Federal Deposit Insurance Corporation
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Former Wall Street Executive Sentenced to 24 Months In Prison; Pays $11 Million in Restitution


United States Department of Justice U.S. Attorney, District of New Jersey 970 Broad Street, Seventh Floor Newark, New Jersey 07102 Department of Justice Seal
Christopher J. Christie, U.S. Attorney  

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Assistant U.S. Attorney: fing0803.rel
973-645-2779 August 3, 2007

Former Wall Street Executive Sentenced to 24 Months In Prison; Pays $11 Million in Restitution

Public Affairs Office 973-645-2888
Michael Drewniak, PAO

NEWARK, N.J. – A former Wall Street executive and investment banker was sentenced to 24 months in federal prison today for conspiring to commit securities fraud in connection with initial public offerings involving mutual banks in New Jersey, Connecticut and across the country, U.S. Attorney Christopher J. Christie announced.

U.S. District Judge Peter G. Sheridan also order Bert Fingerhut to pay a $75,000 fine and serve 4 months of home confinement as part of his three-year term of supervised release, which is to be served upon the completion of his prison term. Yesterday, Fingerhut, 63, of Aspen, Colo., and Palo Alto, Calif., paid $11 million in restitution he had agreed to forfeit to the government under the terms of their plea agreement.

Fingerhut, a former member of the Executive Committee and Director of Research at New York-based Oppenheimer & Company, Inc., pleaded guilty before Judge Sheridan on May 17, 2007, to one count of conspiracy to commit securities fraud.

At his plea hearing, Fingerhut admitted that he organized a complex scheme to circumvent applicable federal and state banking regulations that require mutual banks to apportion shares issued in IPOs to depositors, restrict the maximum number of shares offered to such depositors, and prevent depositors from transferring their shares to other depositors.

Also on May 17, Robert Danetz, a retired New York City school teacher and childhood friend of Fingerhut, pleaded guilty to one count of conspiracy to commit securities fraud. Danetz admitted that he acted as a nominee in establishing accounts at banks where depositors were defrauded. Danetz admitted that he traveled around the country opening up accounts in his and Fingerhut’s name, using Fingerhut’s money.

A mutual bank is a bank owned by depositors. The depositors are entitled to have the opportunity to buy shares in a bank when it converts to a publicly traded company. By secretly and fraudulently amassing shares to which he was not entitled and selling them, Fingerhut and his co-conspirators defrauded eligible depositors and the banks of more than $12 million.

Fingerhut left Oppenheimer in the early 1980s. The fraud scheme began after his departure from the company.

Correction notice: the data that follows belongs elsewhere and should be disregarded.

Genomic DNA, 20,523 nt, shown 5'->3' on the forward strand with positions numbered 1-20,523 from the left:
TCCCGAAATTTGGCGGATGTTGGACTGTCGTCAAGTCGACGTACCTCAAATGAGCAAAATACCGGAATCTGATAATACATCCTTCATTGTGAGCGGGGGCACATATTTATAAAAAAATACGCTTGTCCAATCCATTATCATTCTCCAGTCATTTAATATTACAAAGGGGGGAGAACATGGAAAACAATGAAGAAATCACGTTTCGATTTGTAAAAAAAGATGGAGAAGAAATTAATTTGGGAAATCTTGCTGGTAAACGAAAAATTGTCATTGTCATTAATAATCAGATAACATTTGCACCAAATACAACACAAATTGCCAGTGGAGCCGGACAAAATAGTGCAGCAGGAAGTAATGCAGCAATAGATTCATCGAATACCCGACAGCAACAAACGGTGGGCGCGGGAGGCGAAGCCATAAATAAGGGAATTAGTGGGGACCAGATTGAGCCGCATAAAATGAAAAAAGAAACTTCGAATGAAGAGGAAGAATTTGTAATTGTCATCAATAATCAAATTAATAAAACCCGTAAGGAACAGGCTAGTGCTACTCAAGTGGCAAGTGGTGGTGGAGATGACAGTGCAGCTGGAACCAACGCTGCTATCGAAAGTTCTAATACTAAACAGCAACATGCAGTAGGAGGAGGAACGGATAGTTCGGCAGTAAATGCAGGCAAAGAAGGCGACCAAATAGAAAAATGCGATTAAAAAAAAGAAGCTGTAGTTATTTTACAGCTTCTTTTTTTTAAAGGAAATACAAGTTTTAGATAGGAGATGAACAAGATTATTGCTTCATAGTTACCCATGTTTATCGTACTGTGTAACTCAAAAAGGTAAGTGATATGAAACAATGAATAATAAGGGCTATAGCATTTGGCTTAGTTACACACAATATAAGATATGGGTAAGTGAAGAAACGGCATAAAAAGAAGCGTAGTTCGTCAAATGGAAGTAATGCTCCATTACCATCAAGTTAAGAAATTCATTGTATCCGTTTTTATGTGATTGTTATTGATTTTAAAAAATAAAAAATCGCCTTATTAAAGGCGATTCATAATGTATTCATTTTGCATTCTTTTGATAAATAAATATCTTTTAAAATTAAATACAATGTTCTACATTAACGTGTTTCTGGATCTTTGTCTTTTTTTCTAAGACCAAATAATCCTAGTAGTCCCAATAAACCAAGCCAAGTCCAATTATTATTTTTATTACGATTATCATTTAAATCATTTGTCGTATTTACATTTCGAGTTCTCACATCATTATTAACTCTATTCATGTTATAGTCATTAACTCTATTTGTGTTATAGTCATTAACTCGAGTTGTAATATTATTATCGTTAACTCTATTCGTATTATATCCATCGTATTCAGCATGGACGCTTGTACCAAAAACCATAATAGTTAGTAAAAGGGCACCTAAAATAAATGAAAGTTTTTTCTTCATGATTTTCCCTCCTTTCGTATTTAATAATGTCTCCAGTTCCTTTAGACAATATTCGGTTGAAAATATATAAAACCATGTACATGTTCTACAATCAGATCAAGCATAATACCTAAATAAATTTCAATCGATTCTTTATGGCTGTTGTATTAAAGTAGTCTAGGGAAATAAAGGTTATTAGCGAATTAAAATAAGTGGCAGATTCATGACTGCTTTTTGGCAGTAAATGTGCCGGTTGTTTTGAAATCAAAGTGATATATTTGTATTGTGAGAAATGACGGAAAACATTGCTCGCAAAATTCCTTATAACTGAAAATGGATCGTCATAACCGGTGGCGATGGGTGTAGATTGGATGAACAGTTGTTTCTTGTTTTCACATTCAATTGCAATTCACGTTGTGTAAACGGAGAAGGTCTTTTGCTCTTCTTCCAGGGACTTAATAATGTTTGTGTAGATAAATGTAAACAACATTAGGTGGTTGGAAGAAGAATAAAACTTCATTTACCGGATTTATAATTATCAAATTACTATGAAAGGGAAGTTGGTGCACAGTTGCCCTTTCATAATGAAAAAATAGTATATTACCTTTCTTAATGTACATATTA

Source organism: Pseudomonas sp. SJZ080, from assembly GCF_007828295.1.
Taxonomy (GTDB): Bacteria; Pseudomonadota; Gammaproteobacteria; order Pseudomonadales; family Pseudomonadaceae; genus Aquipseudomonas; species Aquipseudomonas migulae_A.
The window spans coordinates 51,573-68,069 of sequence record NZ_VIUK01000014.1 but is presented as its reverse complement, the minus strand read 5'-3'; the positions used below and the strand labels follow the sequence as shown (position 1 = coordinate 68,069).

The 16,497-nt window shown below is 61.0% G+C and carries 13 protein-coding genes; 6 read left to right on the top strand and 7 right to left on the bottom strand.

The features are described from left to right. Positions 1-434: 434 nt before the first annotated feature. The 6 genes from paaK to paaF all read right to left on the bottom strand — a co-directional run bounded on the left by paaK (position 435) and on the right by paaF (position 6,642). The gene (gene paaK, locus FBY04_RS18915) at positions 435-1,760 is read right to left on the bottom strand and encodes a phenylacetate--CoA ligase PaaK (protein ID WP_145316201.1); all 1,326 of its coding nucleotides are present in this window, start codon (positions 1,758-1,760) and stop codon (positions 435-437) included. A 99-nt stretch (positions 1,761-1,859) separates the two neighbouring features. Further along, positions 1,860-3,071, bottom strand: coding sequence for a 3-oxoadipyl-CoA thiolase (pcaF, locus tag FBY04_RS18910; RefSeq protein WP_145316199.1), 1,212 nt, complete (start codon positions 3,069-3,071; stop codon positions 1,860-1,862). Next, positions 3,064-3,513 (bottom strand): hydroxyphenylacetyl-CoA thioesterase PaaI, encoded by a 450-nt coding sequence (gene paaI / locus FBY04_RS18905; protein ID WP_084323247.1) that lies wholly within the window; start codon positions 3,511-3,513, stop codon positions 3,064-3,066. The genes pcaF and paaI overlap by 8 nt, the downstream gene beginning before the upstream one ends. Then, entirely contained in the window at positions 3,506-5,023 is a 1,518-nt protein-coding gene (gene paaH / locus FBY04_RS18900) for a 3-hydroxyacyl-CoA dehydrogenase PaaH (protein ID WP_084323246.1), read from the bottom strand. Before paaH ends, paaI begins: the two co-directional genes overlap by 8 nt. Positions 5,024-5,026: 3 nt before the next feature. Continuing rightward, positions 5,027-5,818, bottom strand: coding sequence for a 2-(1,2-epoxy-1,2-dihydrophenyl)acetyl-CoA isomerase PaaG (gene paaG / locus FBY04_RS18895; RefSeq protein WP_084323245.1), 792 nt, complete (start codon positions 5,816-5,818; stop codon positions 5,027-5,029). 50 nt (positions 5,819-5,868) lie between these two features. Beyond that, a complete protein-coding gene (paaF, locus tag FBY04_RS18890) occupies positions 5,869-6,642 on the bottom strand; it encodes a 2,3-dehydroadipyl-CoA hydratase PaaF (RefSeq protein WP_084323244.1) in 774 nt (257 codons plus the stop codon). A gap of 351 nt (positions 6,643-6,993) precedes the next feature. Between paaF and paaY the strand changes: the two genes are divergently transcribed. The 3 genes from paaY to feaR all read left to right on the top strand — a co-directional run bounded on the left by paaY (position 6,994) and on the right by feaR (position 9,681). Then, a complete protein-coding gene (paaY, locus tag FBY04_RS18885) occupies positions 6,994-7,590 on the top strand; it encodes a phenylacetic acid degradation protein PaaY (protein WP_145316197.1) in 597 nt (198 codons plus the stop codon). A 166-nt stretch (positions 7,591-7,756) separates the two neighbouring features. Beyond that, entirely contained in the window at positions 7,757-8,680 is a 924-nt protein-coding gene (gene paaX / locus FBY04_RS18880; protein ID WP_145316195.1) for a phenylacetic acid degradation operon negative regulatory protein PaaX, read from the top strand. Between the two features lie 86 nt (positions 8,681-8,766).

Fingerhut admitted that beginning in December 1995 and continuing until February 2007, he implemented a scheme to defraud various mutual savings banks, including, Provident Bank and New Haven Savings Bank, headquartered in Jersey City, and New Haven, Conn., respectively.

Fingerhut admitted that he directed Danetz and others to open depository accounts at, among other banks, Provident and New Haven Savings that he identified as likely to offer its depositors shares in IPOs. Upon announcement by Provident and New Haven Savings that they were offering shares to eligible depositors, Fingerhut directed Danetz to complete stock purchase order forms that falsely represented that Danetz was purchasing the shares for his own account, when, in reality, he was purchasing the shares with Fingerhut’s money for Fingerhut’s benefit.

Fingerhut further admitted that he directed Danetz to either transfer the fraudulently obtained shares to him using Ameritrade accounts, or sell the shares on the open market and wire the proceeds him.

Danetz, 62, of Teaneck, is scheduled to be sentenced on for Sept. 11. Under the terms of his plea agreement, Danetz agreed to forfeit $800,000 to the government, representing the proceeds of his illegal activities.

Christie credited Special Agents of the Internal Revenue Service, the Federal Deposit Insurance Corporation, the United States Postal Inspection Service, and the Federal Bureau of Investigation for their investigation of the securities fraud conspiracy case. Christie also credited the Securities and Exchange Commission for their participation in the investigation.

The case is being prosecuted by Assistant U.S. Attorney Karl H. Buch of the U.S. Attorney’s Securities and Health Care Fraud Unit.


Defense Counsel: Larry Mackey, Esq., Indianapolis, Indiana

Last Updated 8/7/06 contact the OIG
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